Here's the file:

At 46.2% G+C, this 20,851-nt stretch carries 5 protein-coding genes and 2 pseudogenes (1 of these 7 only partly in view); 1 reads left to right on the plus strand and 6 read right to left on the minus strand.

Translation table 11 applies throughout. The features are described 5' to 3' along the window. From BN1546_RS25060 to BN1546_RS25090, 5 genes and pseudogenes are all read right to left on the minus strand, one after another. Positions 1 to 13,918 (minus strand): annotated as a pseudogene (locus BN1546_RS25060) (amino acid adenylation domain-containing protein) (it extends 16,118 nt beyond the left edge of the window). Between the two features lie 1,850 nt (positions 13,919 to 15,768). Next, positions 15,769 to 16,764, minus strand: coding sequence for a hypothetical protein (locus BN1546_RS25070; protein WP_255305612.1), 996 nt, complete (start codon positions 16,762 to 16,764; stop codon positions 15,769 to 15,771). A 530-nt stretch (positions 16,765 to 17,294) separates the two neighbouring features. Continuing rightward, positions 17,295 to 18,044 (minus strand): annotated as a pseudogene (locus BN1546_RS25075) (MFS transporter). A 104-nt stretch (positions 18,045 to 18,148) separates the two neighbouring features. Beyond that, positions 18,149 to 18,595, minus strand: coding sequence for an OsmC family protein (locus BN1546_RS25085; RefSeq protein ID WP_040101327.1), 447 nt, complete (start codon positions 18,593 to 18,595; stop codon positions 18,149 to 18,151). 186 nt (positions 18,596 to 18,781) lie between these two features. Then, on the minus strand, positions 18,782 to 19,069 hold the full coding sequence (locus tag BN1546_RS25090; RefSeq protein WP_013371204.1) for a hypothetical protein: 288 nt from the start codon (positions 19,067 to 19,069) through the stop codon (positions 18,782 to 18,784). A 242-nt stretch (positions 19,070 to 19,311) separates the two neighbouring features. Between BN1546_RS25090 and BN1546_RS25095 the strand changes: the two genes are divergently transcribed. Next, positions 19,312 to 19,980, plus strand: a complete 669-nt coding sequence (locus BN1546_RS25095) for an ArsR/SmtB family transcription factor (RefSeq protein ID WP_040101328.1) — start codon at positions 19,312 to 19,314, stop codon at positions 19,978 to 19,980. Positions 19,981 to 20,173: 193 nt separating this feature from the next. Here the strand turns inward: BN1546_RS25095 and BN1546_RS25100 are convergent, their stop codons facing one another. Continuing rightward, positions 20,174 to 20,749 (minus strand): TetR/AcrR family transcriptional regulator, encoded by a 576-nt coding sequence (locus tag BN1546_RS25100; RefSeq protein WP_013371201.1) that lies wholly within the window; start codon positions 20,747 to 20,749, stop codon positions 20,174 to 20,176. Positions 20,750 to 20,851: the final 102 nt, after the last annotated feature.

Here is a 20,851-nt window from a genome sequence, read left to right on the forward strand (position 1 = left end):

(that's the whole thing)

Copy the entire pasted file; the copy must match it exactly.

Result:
At 46.2% G+C, this 20,851-nt stretch carries 5 protein-coding genes and 2 pseudogenes (1 of these 7 only partly in view); 1 reads left to right on the plus strand and 6 read right to left on the minus strand.

Translation table 11 applies throughout. The features are described 5' to 3' along the window. From BN1546_RS25060 to BN1546_RS25090, 5 genes and pseudogenes are all read right to left on the minus strand, one after another. Positions 1 to 13,918 (minus strand): annotated as a pseudogene (locus BN1546_RS25060) (amino acid adenylation domain-containing protein) (it extends 16,118 nt beyond the left edge of the window). Between the two features lie 1,850 nt (positions 13,919 to 15,768). Next, positions 15,769 to 16,764, minus strand: coding sequence for a hypothetical protein (locus BN1546_RS25070; protein WP_255305612.1), 996 nt, complete (start codon positions 16,762 to 16,764; stop codon positions 15,769 to 15,771). A 530-nt stretch (positions 16,765 to 17,294) separates the two neighbouring features. Continuing rightward, positions 17,295 to 18,044 (minus strand): annotated as a pseudogene (locus BN1546_RS25075) (MFS transporter). A 104-nt stretch (positions 18,045 to 18,148) separates the two neighbouring features. Beyond that, positions 18,149 to 18,595, minus strand: coding sequence for an OsmC family protein (locus BN1546_RS25085; RefSeq protein ID WP_040101327.1), 447 nt, complete (start codon positions 18,593 to 18,595; stop codon positions 18,149 to 18,151). 186 nt (positions 18,596 to 18,781) lie between these two features. Then, on the minus strand, positions 18,782 to 19,069 hold the full coding sequence (locus tag BN1546_RS25090; RefSeq protein WP_013371204.1) for a hypothetical protein: 288 nt from the start codon (positions 19,067 to 19,069) through the stop codon (positions 18,782 to 18,784). A 242-nt stretch (positions 19,070 to 19,311) separates the two neighbouring features. Between BN1546_RS25090 and BN1546_RS25095 the strand changes: the two genes are divergently transcribed. Next, positions 19,312 to 19,980, plus strand: a complete 669-nt coding sequence (locus BN1546_RS25095) for an ArsR/SmtB family transcription factor (RefSeq protein ID WP_040101328.1) — start codon at positions 19,312 to 19,314, stop codon at positions 19,978 to 19,980. Positions 19,981 to 20,173: 193 nt separating this feature from the next. Here the strand turns inward: BN1546_RS25095 and BN1546_RS25100 are convergent, their stop codons facing one another. Continuing rightward, positions 20,174 to 20,749 (minus strand): TetR/AcrR family transcriptional regulator, encoded by a 576-nt coding sequence (locus tag BN1546_RS25100; RefSeq protein WP_013371201.1) that lies wholly within the window; start codon positions 20,747 to 20,749, stop codon positions 20,174 to 20,176. Positions 20,750 to 20,851: the final 102 nt, after the last annotated feature.

Here is a 20,851-nt window from a genome sequence, read left to right on the forward strand (position 1 = left end):